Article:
“Cry Baby Cry” is a Beatles’ song from their 1968 release, the “White Album” but there’s a version on the “Anthology 3” as well. The track also ends with “Can You Take Me Back?”
Recorded: 15th, 16th and 18th July, 1968
Studio: EMI Studios, London
Track Duration: 3:03
Record Label: Apple Records
Producer: George Martin
Engineers: Geoff Emerick, Ken Scott
Cry Baby Cry
Written by John Lennon, “Cry Baby Cry” came from influences such as a TV advert and a nursery rhyme. In 1967, Lennon wrote another song inspired by a TV commercial for Kellogg’s Corn Flakes, “Good Morning Good Morning“.
“I’ve got another one here, a few words, I think I got them from an advert – ‘Cry baby cry, make your mother buy'”.
The Beatles, Hunter Davies
Of course, that television advert disappeared from our screens a long time ago. However, the “Sing a Song of Sixpence” nursery rhyme is a classic which dates back to at least the 1700s and Lennon loosely based his song on that as well.
Credited to the Lennon-McCartney partnership, the song, or at least a variant of it goes back to late 1967. We know this because of some early home piano demos from John Lennon. A lot of material comes from their time in India so it’s clear that this track outdates that.
The band began recording “Cry Baby Cry” properly on the 15th July, 1968, in Studio Two of the EMI Studios, London, during the 3.30pm-3.00am session. However, they deleted those rehearsal takes and the next day they recorded 10 others.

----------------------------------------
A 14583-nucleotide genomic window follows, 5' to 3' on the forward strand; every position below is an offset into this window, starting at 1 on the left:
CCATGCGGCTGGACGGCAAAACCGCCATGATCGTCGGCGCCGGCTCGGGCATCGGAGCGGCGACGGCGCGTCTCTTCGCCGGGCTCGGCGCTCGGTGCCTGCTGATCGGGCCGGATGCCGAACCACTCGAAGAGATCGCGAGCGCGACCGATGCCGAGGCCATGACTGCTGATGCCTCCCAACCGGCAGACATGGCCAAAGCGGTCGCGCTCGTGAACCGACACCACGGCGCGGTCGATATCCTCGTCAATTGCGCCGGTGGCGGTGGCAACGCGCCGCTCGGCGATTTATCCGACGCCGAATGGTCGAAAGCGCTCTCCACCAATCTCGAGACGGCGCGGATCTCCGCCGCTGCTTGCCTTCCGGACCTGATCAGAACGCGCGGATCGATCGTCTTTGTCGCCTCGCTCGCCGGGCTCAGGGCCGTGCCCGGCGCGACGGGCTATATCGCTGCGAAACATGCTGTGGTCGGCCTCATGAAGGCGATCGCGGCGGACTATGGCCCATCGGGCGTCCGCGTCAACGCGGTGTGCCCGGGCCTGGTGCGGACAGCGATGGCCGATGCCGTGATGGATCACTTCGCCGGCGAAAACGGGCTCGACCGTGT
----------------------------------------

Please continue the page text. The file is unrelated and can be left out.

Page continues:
The version on their 1996 album, “Anthology 3” is take 1 while take 10 became the master rhythm track suitable for overdubbing. The track was complete on the 18th July after a little further tweaking, in particular the addition of new lead vocals, some piano pieces and extra percussion instrumentation.
The album track that we are so familiar with has another song attached to the end, “Can You Take Me Back?“. Although sung by Paul McCartney, it is a separate song and it does actually compliment Lennon’s song.
Sing a Song of Sixpence Nursery Rhyme
Some people may not know the children’s nursery rhyme to which John Lennon took inspiration from, so we show this below. Obviously it’s easy to see just how Lennon adapted the lyrics to suit his song.
Sing a song of sixpence,
A pocket full of rye.
Four and twenty blackbirds,
Baked in a pie.
When the pie was opened
The birds began to sing;
Wasn’t that a dainty dish,
To set before the king.
The king was in his counting house,
Counting out his money;
The queen was in the parlour,
Eating bread and honey.
The maid was in the garden,
Hanging out the clothes,
When down came a blackbird
And pecked off her nose.
In some cases, one of the following two verses becomes an addition to the nursery rhyme.
who sewed it on again;
He sewed it on so neatly,
the seam was never seen.
that little Jenny wren
Flew down into the garden,
and put it back again.